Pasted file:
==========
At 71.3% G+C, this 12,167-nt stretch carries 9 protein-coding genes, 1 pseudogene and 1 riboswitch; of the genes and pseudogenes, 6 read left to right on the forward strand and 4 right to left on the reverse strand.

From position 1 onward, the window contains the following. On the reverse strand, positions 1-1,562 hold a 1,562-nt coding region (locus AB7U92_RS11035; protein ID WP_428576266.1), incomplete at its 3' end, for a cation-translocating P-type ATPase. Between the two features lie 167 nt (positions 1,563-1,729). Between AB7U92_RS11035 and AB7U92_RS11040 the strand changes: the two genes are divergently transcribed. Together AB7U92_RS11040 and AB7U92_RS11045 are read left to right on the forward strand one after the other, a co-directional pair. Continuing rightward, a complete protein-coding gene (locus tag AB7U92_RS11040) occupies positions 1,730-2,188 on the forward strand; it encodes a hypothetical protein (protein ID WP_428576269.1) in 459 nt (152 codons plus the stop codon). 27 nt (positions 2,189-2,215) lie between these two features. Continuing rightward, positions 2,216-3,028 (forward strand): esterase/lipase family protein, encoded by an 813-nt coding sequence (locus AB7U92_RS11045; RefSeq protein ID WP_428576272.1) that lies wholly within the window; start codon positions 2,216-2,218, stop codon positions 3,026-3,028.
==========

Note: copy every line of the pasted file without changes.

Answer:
At 71.3% G+C, this 12,167-nt stretch carries 9 protein-coding genes, 1 pseudogene and 1 riboswitch; of the genes and pseudogenes, 6 read left to right on the forward strand and 4 right to left on the reverse strand.

From position 1 onward, the window contains the following. On the reverse strand, positions 1-1,562 hold a 1,562-nt coding region (locus AB7U92_RS11035; protein ID WP_428576266.1), incomplete at its 3' end, for a cation-translocating P-type ATPase. Between the two features lie 167 nt (positions 1,563-1,729). Between AB7U92_RS11035 and AB7U92_RS11040 the strand changes: the two genes are divergently transcribed. Together AB7U92_RS11040 and AB7U92_RS11045 are read left to right on the forward strand one after the other, a co-directional pair. Continuing rightward, a complete protein-coding gene (locus tag AB7U92_RS11040) occupies positions 1,730-2,188 on the forward strand; it encodes a hypothetical protein (protein ID WP_428576269.1) in 459 nt (152 codons plus the stop codon). 27 nt (positions 2,189-2,215) lie between these two features. Continuing rightward, positions 2,216-3,028 (forward strand): esterase/lipase family protein, encoded by an 813-nt coding sequence (locus AB7U92_RS11045; RefSeq protein ID WP_428576272.1) that lies wholly within the window; start codon positions 2,216-2,218, stop codon positions 3,026-3,028.